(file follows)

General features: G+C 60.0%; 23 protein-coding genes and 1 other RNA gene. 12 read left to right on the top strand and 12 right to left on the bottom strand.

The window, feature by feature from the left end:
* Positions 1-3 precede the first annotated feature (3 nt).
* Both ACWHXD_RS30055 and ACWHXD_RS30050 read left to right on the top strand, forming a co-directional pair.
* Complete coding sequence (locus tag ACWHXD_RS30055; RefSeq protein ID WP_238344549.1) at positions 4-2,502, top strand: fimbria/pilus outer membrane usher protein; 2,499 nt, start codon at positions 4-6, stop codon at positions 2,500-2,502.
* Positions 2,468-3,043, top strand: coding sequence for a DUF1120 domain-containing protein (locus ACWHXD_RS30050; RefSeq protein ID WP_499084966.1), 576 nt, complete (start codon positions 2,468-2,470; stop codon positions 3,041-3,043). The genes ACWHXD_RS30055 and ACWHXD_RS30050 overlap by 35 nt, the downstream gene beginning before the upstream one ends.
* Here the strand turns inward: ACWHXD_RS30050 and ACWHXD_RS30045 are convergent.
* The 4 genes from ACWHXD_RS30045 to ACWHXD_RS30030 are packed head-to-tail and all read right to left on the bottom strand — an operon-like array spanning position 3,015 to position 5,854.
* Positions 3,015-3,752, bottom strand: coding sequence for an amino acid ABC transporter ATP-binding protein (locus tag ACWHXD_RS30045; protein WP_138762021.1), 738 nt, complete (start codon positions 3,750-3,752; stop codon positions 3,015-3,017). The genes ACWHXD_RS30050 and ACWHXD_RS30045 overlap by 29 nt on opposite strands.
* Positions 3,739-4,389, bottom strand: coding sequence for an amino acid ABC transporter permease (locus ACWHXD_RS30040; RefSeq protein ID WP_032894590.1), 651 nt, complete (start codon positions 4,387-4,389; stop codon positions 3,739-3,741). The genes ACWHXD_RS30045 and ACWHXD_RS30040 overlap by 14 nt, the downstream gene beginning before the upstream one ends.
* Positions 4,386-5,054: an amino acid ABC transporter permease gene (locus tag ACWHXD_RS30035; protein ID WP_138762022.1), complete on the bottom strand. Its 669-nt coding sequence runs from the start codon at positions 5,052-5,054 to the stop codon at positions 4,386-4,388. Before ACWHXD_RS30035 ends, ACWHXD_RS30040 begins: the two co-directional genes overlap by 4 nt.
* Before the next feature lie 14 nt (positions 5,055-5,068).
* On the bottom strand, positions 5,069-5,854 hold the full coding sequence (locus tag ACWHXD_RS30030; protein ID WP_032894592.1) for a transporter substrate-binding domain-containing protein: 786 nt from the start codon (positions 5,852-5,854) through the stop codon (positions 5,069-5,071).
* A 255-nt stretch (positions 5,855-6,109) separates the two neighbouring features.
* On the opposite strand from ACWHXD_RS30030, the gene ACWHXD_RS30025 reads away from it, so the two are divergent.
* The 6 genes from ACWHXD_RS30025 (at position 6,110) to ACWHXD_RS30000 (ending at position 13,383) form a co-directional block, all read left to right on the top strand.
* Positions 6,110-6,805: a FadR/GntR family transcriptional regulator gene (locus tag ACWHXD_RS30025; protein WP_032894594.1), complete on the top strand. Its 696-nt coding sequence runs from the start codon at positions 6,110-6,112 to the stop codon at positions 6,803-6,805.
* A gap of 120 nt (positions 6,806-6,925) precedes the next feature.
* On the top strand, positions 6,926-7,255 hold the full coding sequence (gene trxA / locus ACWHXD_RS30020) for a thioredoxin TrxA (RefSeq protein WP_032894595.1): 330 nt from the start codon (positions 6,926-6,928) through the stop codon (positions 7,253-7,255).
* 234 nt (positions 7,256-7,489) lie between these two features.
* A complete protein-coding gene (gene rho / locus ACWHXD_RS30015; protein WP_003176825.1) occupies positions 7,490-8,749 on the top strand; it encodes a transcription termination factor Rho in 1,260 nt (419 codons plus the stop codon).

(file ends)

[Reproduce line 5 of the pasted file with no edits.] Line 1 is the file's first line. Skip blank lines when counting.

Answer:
* Complete coding sequence (locus tag ACWHXD_RS30055; RefSeq protein ID WP_238344549.1) at positions 4-2,502, top strand: fimbria/pilus outer membrane usher protein; 2,499 nt, start codon at positions 4-6, stop codon at positions 2,500-2,502.